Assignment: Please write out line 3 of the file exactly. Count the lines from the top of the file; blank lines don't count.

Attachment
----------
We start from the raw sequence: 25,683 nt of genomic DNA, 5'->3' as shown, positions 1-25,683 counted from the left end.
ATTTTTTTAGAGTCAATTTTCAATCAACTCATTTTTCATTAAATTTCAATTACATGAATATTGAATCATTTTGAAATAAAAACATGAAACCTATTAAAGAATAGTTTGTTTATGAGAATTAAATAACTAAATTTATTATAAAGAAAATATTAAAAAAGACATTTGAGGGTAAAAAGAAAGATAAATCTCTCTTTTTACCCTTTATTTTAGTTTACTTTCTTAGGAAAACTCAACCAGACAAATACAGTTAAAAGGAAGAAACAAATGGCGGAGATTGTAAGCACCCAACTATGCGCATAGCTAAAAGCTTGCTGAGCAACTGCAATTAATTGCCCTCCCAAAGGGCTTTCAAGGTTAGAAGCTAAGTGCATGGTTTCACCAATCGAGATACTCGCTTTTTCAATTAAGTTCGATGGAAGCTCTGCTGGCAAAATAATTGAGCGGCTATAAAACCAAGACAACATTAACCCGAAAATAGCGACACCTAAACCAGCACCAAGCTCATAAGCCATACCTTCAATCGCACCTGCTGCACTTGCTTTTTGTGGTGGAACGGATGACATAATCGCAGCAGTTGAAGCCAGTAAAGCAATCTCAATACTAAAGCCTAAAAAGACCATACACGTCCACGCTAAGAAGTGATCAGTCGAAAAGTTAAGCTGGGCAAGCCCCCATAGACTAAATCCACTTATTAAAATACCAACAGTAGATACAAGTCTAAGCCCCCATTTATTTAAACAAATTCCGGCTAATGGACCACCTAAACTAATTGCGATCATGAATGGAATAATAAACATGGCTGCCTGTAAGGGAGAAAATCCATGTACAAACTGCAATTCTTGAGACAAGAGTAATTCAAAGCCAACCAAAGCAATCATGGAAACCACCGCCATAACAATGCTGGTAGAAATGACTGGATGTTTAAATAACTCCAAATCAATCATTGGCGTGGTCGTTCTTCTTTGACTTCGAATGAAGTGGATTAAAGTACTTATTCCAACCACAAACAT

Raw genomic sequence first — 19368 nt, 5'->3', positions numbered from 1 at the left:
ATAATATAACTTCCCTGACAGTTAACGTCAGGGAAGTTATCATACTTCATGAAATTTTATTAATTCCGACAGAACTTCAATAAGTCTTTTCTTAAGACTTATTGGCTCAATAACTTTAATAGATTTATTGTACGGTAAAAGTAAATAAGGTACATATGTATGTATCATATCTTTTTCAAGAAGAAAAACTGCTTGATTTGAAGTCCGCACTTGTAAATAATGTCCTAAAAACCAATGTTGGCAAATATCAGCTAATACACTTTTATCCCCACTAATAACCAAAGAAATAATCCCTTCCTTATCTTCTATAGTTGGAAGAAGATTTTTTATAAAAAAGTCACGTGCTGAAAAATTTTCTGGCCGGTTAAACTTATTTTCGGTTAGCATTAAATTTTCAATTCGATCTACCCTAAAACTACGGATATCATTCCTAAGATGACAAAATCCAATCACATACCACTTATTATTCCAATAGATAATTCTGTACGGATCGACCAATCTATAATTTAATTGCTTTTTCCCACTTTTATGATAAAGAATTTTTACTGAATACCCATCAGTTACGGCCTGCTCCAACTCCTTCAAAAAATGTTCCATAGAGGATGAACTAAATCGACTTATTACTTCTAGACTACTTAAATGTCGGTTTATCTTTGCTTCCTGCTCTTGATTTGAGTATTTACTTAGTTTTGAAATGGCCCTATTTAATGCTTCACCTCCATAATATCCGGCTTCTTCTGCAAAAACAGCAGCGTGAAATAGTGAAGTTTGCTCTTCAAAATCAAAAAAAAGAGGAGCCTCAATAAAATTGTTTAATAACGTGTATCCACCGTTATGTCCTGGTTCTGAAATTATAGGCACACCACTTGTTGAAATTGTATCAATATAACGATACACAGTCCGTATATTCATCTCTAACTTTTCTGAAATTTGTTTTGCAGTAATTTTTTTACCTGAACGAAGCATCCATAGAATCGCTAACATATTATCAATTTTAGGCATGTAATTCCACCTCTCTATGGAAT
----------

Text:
Raw genomic sequence first — 19368 nt, 5'->3', positions numbered from 1 at the left: